Altar Call – Opelika-Auburn News
June 5, 2011
Wrestle with the purpose of your life until you can pin it
Wrestling is an ancient sport in which two people compete. The ultimate goal is to pin your opponent’s shoulders to the mat. Do that and the match is over. If neither wrestler is able to pin the other, the winner is decided by points.
I enjoyed wrestling while a student at Auburn University. My promising “career” ended one afternoon when my opponent threw me to the mat and left me writhing in pain with a dislocated right elbow.
Discerning one’s purpose in life requires a certain wrestling with the soul. With me it is a given that every life has a purpose. But our Maker seldom spells out our mission; he usually expects us to struggle with the issue of what to do with the gift of life.
Struggle is a good word to describe the wrestling within the soul that comes with choosing one’s vocation. I struggled with this tough question as most people do. Was it my “destiny” to become a preacher? I think so now, looking back. But for a few years uncertainty prevailed as I wrestled with my options.
Asked as a high school senior to write a theme on my intended vocation, I said that I believed God wanted me to be a minister. Writing the theme was not difficult. What was tough was trying to believe that my discernment was correct.
Leaving home, I became absorbed in student life at Auburn. Asked about my vocational goal, I shared my dream of becoming a sports writer or an English teacher. I tried not to think about becoming a preacher. I was having too much fun being “free” from the control of my parents and living the carefree life of a student at a secular college. The only “religious” pressure was tucked away in my heart.
If I thought I could hide from God, he proved me wrong. He found me in a fraternity house and there my struggle ended in my sophomore year. When I announced my intention to become a preacher, my fraternity brothers, in Pi Kappa Phi, surprised me with affirmation. They immediately gave me the nickname, “Parson,” and it stuck. I owe them a lot; had they ridiculed me, I might have given up on becoming a preacher. Soon I was teaching “Sunday School” on Sunday mornings to the fellows who had dropped out of going to a church.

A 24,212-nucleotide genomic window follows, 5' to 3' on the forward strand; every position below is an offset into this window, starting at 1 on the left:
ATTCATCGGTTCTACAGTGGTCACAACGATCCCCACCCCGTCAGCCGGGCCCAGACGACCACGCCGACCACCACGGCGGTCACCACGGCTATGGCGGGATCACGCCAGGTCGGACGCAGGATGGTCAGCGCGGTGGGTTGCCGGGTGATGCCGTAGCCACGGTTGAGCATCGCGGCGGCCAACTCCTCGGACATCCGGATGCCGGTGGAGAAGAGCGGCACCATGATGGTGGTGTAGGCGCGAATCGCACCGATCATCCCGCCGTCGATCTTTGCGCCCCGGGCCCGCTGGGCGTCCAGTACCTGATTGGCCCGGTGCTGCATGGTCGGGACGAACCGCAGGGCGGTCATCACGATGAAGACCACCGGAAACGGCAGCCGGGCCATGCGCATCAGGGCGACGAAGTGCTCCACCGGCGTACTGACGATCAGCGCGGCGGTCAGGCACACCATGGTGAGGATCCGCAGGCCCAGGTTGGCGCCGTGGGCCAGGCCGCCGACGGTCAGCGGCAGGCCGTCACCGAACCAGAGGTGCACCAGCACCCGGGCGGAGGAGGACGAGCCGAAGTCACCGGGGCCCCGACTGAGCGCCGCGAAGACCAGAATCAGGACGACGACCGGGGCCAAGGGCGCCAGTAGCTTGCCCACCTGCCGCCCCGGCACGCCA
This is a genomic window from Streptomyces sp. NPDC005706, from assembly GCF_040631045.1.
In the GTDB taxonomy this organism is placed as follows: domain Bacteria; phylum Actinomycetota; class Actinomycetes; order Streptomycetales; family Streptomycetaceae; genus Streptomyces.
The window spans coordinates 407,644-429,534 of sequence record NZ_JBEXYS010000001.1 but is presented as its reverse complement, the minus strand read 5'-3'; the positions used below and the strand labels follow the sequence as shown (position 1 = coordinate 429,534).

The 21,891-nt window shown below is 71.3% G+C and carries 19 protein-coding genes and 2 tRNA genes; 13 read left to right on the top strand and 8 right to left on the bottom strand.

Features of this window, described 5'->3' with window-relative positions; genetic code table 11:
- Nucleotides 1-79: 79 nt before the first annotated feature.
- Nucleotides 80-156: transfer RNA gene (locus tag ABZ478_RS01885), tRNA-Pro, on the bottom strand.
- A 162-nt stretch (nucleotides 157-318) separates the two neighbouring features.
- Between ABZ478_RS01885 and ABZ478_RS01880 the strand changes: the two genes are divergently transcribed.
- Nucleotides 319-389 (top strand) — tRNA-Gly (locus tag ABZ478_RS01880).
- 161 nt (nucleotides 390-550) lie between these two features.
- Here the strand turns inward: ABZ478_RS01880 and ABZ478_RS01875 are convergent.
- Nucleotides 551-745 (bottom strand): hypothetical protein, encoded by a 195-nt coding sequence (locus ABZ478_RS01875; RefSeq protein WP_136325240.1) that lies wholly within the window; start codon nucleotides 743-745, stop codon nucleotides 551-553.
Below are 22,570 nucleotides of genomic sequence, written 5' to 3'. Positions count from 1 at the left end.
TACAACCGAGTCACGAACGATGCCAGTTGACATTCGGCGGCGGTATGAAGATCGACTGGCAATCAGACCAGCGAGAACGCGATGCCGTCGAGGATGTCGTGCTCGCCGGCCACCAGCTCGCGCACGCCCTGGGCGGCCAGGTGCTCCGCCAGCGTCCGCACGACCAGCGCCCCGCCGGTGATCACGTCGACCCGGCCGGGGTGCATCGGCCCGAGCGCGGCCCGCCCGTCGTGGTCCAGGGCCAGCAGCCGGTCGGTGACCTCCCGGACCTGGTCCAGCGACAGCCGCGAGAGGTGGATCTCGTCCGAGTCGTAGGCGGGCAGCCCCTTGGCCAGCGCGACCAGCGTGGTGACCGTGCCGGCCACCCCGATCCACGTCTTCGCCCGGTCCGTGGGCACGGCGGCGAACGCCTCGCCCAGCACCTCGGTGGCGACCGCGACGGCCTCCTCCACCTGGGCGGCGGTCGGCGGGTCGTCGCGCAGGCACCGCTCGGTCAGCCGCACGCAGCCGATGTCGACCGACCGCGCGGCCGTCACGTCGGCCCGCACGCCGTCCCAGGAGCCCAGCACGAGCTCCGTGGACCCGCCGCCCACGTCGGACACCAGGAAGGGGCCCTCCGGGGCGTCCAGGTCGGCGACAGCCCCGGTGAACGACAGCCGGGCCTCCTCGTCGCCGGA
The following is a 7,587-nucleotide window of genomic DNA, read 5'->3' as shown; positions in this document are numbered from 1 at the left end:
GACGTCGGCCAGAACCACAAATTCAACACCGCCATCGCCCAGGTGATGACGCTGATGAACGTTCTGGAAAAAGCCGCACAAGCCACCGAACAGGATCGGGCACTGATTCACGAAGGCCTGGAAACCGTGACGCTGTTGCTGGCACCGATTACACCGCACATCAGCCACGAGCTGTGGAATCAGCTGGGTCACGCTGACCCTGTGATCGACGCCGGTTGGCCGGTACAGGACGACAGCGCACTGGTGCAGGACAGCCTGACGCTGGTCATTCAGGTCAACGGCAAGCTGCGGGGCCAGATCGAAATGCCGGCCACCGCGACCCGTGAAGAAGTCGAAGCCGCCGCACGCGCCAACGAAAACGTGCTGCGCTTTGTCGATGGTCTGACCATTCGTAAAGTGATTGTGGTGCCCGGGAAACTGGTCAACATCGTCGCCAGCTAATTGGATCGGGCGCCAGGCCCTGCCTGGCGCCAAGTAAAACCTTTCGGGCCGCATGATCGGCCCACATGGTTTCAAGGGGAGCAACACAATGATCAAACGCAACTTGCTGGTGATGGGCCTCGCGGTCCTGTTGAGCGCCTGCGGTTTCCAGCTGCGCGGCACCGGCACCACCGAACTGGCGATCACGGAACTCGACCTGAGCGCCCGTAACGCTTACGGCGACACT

Looking back, I realize now that God had a hand in my college work. I graduated with a major in English and a double minor in speech and journalism. God knew what I did not, that those three disciplines would be of enormous value to me as a minister who, from my youth, was infected with the desire to write.
I watched my own sons struggle with vocational choices. They made their mistakes, as I made mine, but they seem now, in their forties and fifties, to be at peace about how they are spending their lives. That is a great comfort to Mama and me.
Now I observe my grandchildren wondering what to do with their lives. John, after toying with the field of criminal justice, has found peace as an automobile mechanic. He is a good one and constantly becoming more skilled at his trade. Anthony has a good job with a growing business, having shelved his earlier desire to become a civil engineer. Younger brother Robert, now working on a Master’s degree at Montevallo, is still focused on becoming a coach. He will be a good one.
Garrett, after a stint in the Army as a paratrooper, is now installing television systems.
Joseph, who chose to drop out of college and work for awhile, is now back in school at Southern Union; he may follow in his dad’s footsteps and work outdoors, perhaps in wild life management. His sister Hannah switched from physical education to speech pathology and loves it. She will soon graduate from AUM. If she tires of helping children overcome speech problems, she could enjoy a career as a writer. Here is a sample of her skill:
The sky is His paper,
The sun His ink.
He paints with yellow
That turns into pink.
He paints with colors
So very bright,
And through them shine
His brilliant light.
He makes the sun
Melt in the sky.
Seen a better artist?
Never have I.
Some of our other grandchildren are still wrestling with their purpose in life. Jake, now 19, gave up thoughts of playing college football and is a serious student at Southern Union. He too loves the outdoors and is considering wildlife management.
His brother, Josh, told us when he was eight that he wanted to become a preacher. Having turned 16 he now dreams of playing college baseball. Josh still has a heart for God and I have confidence that he will find his way to God’s purpose for his life. Since there is life after baseball, he might yet be a preacher but that is between Josh and God.
I wish my grandchildren – and all young people – would take the time to read an excellent book by Po Bronson titled What Should I Do With My Life? Bronson says what people really want is work they can be passionate about. Benefits and incentives are not enough. “Productivity explodes,” Bronson says, “when people love what they do.” That is a basic key to life. When you can find work that benefits others, and work you love to do, the wrestling is over; you have pinned your purpose to the mat!
I could not possibly have loved anything more than I have loved preaching the gospel for the past 60 years. If “our peace is in His will,” then we need to keep seeking until we find that “sweet spot” where we have peace. Then we can stop wrestling and passionately use our energy doing what we love to do. + + +